We examined the latest series of coupled ocean–atmosphere model experiments that include time-varying external forcings (for example, changes in greenhouse gases, solar irradiance, sulphate aerosols and volcanic aerosols) for the period 1880–2000 (see supplementary information). These models differ in their physics, resolution, initialization and ocean–atmosphere coupling procedures, and have different combinations of external forcings. Uncertainties in both the applied forcings and in the model responses to them are therefore inherent in our investigation.

We compared the evolution of global ocean heat content over 1880–2000 in six models that include the effects of volcanic eruptions (V) with six that do not (see supplementary information). Observations (which are subject to uncertainties arising from incomplete space- and time-varying coverage2,3) suggest that the heat content of the upper 3,000 m of the ocean increased at a rate of 0.33 x 1022 J yr−1 over 1955–98. This is in closer agreement with the V simulations (average: 0.2 x 1022 J yr−1; with 1 s.d.: 0.16 x 1022 J yr−1) than with the simulations that do not include V (average: 0.78 x 1022 J yr−1; with 1 s.d.: 0.25 x 1022 J yr−1).

An abrupt drop in heat content in the V simulations (Fig. 1a) follows the 1883 Krakatoa eruption, augmented by much smaller eruptions in 1886 and 1888. Volcanic aerosols scatter and absorb sunlight and result in a cold ocean-surface-temperature anomaly. This is gradually subducted into deeper layers1,4, where it persists for decades (Fig. 1b). Although surface warming in the late twentieth century is apparent in all V simulations, a cold anomaly remains discernible at depth.

Figure 1: Simulations with and without volcanic forcing (1880–2000).
figure 1

a, Change in global ocean heat content. Shading represents the ±1 s.d. range of simulations with (blue) and without (green) volcanic forcing, V, about the corresponding multi-simulation means (white lines). Purple shading at the top is an estimate of changes in the amount of volcanic dust in the stratosphere, a measure of the reduction in sunlight reaching the Earth's surface (arbitrary scale). b, Global ocean-temperature anomalies as a function of depth for the mean of the simulations with and without V. The inter-simulation s.d. (not shown) decreases with depth, increases with time, and is generally larger for the V simulations. (For methods, see supplementary information.)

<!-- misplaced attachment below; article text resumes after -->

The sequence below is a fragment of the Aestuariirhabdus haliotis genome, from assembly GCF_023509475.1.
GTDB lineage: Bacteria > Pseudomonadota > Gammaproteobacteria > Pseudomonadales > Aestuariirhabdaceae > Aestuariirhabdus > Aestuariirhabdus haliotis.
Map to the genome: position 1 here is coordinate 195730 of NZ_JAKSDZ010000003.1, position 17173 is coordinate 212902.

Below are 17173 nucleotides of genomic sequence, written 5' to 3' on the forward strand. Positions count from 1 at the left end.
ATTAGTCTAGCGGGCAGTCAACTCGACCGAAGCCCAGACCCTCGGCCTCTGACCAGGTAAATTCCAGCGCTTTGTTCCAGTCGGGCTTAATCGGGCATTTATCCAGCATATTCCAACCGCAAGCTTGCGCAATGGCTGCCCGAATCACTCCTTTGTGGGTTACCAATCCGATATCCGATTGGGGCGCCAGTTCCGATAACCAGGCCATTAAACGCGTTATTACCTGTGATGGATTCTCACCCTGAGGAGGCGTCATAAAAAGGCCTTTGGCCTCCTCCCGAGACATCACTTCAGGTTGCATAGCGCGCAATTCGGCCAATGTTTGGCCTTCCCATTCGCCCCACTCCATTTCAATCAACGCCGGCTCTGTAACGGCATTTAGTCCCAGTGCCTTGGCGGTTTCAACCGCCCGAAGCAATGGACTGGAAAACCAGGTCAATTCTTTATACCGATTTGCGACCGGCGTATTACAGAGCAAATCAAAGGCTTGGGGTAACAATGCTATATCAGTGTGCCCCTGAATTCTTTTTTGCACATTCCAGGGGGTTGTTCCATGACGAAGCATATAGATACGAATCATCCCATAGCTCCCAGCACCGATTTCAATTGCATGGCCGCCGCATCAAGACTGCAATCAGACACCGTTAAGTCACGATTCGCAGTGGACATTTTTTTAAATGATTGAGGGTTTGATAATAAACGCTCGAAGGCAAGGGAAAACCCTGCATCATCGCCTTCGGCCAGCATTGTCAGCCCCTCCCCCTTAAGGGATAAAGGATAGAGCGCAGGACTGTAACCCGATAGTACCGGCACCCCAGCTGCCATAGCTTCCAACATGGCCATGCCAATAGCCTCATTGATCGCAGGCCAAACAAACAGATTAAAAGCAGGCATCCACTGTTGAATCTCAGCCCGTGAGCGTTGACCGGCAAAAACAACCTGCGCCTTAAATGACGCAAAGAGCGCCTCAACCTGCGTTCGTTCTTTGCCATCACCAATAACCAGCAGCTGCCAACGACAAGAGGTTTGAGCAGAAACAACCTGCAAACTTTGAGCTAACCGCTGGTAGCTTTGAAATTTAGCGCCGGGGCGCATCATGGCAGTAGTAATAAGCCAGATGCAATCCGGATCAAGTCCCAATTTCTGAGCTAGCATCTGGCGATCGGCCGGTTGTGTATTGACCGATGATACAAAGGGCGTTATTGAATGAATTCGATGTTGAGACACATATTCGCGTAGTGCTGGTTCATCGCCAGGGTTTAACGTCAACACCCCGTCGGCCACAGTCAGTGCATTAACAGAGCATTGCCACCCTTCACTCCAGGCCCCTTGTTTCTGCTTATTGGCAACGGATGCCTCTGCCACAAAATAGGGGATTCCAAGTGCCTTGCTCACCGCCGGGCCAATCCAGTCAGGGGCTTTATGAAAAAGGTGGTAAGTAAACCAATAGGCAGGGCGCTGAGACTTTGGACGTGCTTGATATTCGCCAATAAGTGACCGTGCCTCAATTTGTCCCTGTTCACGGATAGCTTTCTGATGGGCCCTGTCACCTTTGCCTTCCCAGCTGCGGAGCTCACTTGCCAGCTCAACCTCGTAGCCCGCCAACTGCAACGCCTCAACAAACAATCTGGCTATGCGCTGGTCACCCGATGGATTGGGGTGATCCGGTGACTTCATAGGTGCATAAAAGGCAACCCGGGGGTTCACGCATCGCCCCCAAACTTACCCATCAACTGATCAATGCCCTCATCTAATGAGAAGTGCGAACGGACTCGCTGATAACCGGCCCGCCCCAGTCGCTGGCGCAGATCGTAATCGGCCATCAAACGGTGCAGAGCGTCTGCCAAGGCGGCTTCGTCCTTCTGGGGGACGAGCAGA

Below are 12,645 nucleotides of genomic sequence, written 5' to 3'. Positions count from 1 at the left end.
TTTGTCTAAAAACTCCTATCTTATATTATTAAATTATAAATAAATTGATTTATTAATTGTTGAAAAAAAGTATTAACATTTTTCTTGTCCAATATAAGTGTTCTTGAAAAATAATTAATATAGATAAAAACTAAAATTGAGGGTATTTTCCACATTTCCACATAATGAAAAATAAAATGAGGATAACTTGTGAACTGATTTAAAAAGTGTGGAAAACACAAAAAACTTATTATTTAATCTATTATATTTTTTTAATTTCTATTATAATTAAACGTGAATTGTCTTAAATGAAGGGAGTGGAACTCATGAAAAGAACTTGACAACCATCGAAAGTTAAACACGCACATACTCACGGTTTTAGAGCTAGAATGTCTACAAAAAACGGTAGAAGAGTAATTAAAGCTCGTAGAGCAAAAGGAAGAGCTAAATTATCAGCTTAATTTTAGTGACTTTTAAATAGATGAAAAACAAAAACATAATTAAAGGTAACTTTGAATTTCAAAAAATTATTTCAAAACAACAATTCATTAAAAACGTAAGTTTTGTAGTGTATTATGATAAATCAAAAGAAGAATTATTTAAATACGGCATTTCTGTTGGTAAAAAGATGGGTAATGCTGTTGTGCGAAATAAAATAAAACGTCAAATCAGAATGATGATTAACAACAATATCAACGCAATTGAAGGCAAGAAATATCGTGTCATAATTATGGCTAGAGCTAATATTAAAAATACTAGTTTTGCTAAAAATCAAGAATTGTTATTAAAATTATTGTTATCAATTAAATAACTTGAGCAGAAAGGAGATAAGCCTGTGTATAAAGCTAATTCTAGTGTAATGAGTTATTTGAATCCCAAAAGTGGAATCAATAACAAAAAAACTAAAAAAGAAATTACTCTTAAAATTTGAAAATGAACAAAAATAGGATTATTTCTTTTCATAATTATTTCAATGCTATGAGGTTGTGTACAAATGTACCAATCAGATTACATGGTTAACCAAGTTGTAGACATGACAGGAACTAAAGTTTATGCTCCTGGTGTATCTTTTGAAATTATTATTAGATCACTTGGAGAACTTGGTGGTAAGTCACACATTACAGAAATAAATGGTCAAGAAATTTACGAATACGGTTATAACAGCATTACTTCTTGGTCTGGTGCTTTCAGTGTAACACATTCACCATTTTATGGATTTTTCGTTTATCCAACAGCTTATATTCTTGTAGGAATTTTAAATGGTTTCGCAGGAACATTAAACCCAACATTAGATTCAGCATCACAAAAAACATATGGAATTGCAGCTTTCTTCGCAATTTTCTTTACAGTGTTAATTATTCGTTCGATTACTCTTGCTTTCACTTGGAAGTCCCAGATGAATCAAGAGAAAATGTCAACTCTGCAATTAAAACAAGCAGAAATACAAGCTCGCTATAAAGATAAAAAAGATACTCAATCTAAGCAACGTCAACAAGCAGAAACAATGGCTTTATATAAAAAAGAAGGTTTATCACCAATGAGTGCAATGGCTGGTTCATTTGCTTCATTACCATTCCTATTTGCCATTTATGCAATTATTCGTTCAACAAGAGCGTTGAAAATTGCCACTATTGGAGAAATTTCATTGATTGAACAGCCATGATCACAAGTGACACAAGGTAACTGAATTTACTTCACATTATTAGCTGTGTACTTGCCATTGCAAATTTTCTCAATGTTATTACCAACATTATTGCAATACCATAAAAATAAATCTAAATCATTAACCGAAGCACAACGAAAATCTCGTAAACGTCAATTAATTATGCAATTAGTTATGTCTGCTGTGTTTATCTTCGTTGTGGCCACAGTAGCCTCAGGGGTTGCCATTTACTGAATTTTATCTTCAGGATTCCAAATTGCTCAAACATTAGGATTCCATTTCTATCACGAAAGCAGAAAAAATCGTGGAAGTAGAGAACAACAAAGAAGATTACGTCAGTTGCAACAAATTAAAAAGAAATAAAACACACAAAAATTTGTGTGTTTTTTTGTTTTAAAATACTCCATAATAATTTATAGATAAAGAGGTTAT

In spite of substantial differences in model formulations and applied external forcings (and, in particular, uncertainties in volcanic forcing in the pre-satellite era5; see supplementary information), the distinction between the simulations with and without V in Fig. 1 is striking. Although solar forcing is included only in the V simulations, its effect is minimal.

An oceanic response to the 1991 Pinatubo eruption, which was comparable to Krakatoa in terms of its radiative forcing, has been identified in satellite altimetry data1. The simulated heat-content recovery after Pinatubo seems to occur much more rapidly than for Krakatoa (Fig. 1a). This disparity arises because the Pinatubo response is superimposed on a non-stationary background of large and increasing greenhouse-gas forcing. The heat-content effects of Pinatubo and other eruptions in the late twentieth century are offset by the observed warming of the upper ocean, which is primarily due to anthropogenic influences6.

Ocean warming (or cooling) contributes to sea-level changes by thermal expansion (or contraction). Global mean thermal expansion is highly correlated with changes in heat content, and so comparisons of thermal expansion between the V and non-V simulations look much like Fig. 1a. Increases in thermal expansion at the end of the twentieth century (relative to 1882, the year before Krakatoa) are appreciably less for simulations with V (average: 1.7 cm; with 1 s.d.: 1.8 cm) than for the simulations without V (average: 6.3 cm; with 1 s.d.: 2.2 cm).

In model simulations, Krakatoa has long-lasting effects, offsetting a large fraction of the changes in ocean heat content and thermal expansion caused by twentieth-century anthropogenic influences. These results are robust to current uncertainties in climate models and in the historical forcings applied to them. Inclusion of volcanic forcing from Krakatoa (and, by implication, from even earlier eruptions) is important for a reliable simulation of historical increases in ocean heat content and sea-level change due to thermal expansion.